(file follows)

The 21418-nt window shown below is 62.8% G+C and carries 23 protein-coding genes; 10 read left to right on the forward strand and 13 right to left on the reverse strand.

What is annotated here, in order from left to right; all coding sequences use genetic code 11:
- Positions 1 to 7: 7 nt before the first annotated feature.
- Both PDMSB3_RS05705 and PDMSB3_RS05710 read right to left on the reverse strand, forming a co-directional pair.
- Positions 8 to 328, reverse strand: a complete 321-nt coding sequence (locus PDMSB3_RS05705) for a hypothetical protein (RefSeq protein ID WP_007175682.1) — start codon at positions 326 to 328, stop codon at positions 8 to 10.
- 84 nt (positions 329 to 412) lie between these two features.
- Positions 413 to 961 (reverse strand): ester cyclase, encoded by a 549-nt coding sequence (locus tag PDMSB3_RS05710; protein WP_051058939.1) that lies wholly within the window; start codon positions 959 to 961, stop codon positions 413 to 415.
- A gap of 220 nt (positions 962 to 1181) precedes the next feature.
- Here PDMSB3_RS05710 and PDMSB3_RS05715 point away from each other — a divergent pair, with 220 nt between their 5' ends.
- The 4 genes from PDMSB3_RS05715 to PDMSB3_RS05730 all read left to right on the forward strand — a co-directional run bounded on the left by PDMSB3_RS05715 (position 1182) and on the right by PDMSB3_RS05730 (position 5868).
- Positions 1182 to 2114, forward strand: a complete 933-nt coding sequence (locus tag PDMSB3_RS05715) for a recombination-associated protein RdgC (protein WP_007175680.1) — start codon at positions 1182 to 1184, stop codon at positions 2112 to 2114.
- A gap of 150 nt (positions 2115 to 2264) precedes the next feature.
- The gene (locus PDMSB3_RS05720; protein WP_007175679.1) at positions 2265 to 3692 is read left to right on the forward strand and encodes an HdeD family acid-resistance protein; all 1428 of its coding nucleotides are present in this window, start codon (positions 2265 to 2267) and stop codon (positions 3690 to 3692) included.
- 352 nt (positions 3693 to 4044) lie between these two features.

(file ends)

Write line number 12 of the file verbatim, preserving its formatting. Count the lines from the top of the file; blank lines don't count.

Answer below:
- A gap of 150 nt (positions 2115 to 2264) precedes the next feature.